An Open Letter to Michelle Shocked
A Beautiful Storyteller’s Ugly Downfall
By Dave Fox
When I interviewed you 20 years ago, I’ll confess, I was star struck. I was a rookie music journalist for a newspaper in Madison, Wisconsin. You were one of my favorite musicians and lyricists, and one of the first rock stars I’d ever interview.
I had raved to my editor when I heard you were coming to town about how you blended American folk and rock music with hints of swing jazz, Celtic folk, bluegrass, and even funk. And I’d said to him, “Michelle Shocked is a gifted storyteller.” I told him we needed to cover your show.
When he told me two days later you’d be calling me that weekend for a 20-minute phone interview, I decided I’d found a pretty damn good job – even if it was part-time.
Back then, Michelle, I loved your words. I was wrestling with depression at the time, and on bad days, your lyrics cheered me up. I couldn’t help but smile when you crooned, “When I grow up, I want to be an old woman,” or sang your story about playing with matches in the dry grass and “making trouble for the VFD [Volunteer Fire Department].”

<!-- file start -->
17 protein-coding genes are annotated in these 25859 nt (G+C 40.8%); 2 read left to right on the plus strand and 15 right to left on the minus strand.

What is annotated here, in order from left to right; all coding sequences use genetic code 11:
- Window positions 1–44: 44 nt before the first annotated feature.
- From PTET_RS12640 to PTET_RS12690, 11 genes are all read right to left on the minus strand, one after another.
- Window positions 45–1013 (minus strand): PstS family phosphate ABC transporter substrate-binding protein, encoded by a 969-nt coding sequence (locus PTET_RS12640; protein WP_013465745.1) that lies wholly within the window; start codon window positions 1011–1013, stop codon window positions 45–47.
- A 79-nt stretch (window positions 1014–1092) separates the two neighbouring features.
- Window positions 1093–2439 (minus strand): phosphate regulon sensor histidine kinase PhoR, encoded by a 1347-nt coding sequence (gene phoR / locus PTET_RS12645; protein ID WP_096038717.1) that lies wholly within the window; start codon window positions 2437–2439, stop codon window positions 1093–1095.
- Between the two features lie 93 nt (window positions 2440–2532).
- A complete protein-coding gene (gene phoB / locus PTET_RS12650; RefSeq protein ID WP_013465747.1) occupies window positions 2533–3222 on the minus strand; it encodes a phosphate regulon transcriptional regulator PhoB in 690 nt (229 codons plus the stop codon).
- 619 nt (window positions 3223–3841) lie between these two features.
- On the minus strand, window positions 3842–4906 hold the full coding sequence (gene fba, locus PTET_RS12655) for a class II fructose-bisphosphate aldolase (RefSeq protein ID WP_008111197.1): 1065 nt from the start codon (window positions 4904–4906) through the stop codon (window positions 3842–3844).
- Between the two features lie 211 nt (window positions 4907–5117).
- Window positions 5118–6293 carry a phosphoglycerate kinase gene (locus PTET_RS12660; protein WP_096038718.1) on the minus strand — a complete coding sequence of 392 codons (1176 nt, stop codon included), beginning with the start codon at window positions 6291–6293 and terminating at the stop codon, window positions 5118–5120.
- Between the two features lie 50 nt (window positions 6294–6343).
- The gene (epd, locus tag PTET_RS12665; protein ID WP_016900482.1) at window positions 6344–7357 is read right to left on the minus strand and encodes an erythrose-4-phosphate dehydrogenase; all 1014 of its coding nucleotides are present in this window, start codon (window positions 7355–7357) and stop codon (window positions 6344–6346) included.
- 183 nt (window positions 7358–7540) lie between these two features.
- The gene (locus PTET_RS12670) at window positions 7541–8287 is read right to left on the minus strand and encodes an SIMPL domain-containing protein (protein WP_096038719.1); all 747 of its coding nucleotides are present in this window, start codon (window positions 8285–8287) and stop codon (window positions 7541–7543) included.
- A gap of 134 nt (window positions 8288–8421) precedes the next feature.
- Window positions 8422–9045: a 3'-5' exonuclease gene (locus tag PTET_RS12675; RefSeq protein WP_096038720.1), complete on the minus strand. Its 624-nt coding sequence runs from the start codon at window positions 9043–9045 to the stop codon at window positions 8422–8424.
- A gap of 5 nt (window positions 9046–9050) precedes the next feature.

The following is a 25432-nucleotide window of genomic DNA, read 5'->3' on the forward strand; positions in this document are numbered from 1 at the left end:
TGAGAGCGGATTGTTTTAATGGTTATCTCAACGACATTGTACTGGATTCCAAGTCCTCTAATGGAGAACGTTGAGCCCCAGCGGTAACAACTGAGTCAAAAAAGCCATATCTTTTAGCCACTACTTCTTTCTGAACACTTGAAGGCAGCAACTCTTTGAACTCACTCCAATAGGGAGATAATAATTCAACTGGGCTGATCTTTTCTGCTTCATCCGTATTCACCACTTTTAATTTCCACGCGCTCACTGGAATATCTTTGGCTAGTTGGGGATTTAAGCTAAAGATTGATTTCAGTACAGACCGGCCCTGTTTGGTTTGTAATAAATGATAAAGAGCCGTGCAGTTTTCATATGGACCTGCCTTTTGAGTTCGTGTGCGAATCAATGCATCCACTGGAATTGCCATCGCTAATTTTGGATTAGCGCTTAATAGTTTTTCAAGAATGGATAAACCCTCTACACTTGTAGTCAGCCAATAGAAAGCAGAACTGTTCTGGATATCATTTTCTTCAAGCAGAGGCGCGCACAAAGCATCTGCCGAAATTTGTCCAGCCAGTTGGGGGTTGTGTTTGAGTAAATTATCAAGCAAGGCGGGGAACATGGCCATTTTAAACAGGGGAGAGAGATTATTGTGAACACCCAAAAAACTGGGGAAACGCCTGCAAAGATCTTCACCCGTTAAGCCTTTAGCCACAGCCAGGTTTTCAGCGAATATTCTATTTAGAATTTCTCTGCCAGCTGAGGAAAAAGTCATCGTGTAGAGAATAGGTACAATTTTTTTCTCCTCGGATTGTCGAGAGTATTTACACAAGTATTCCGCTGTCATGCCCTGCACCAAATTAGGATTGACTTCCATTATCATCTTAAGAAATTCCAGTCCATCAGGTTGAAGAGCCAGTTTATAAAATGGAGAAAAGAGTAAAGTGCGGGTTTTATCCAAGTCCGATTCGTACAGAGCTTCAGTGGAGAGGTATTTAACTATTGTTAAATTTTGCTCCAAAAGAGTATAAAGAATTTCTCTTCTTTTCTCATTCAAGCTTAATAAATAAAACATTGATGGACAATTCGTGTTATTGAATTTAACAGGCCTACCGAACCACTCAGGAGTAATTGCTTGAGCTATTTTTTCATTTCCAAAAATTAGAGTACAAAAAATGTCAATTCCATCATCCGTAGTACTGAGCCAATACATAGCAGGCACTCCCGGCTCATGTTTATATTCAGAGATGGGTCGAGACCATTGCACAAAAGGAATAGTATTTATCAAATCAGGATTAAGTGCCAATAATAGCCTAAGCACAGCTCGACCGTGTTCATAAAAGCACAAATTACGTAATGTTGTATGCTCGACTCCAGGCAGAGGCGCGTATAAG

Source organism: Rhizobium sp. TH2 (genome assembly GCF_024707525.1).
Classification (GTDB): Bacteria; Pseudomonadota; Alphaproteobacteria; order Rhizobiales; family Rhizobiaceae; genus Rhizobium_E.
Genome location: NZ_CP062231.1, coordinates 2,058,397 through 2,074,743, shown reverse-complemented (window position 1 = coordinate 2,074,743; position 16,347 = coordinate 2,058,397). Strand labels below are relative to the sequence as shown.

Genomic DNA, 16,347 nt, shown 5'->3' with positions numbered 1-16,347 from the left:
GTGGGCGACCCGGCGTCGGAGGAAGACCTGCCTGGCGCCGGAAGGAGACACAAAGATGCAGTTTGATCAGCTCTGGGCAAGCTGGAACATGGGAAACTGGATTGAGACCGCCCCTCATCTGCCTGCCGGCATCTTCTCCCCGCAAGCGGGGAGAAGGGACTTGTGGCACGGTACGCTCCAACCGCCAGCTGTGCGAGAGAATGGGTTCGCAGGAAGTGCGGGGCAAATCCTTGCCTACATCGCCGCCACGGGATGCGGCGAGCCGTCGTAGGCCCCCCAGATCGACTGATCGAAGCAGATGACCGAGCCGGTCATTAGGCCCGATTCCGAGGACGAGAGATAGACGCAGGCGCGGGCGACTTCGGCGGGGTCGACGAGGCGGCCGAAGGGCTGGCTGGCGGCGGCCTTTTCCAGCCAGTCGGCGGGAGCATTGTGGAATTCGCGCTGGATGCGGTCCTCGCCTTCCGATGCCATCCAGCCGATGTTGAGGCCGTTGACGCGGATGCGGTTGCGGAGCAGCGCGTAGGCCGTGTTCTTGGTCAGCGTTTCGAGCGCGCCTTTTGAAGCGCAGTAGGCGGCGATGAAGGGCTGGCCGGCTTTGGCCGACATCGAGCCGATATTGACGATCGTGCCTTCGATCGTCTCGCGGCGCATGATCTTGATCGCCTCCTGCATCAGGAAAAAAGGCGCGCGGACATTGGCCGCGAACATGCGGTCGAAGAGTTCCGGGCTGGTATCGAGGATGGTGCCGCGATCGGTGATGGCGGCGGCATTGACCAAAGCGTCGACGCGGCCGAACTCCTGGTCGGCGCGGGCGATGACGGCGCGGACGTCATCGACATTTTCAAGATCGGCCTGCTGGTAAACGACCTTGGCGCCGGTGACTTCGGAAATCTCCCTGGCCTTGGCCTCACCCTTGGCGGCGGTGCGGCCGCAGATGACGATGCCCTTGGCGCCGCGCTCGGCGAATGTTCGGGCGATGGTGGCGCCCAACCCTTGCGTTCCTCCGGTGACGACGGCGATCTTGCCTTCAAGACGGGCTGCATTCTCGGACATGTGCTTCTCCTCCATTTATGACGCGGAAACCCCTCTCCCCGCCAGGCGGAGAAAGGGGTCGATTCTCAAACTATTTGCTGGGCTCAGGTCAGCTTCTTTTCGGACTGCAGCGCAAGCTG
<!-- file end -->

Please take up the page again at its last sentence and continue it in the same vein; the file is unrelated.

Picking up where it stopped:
You wrote playful tales of barrel rides over waterfalls, and fiddling contests in the backwoods of Appalachia. “Anchorage” was your poignant story of re-connecting with an old friend and mourning the loss of youthful recklessness. And “33 RPM Soul” still cracks me up. Your attempt to sneak as much profanity as you could into a hit single that would garner national radio play, over the heads of censors, was brilliantly immature.
You wrote angering songs too. You honored the memory of Michael Stewart, a young African-American man strangled to death in the custody of eleven white New York transit cops for the crime of writing on a subway wall. You sang about the shame of a young woman raped by a civil war soldier.
Whatever you wrote, Michelle, your words were vivid and full of meaning.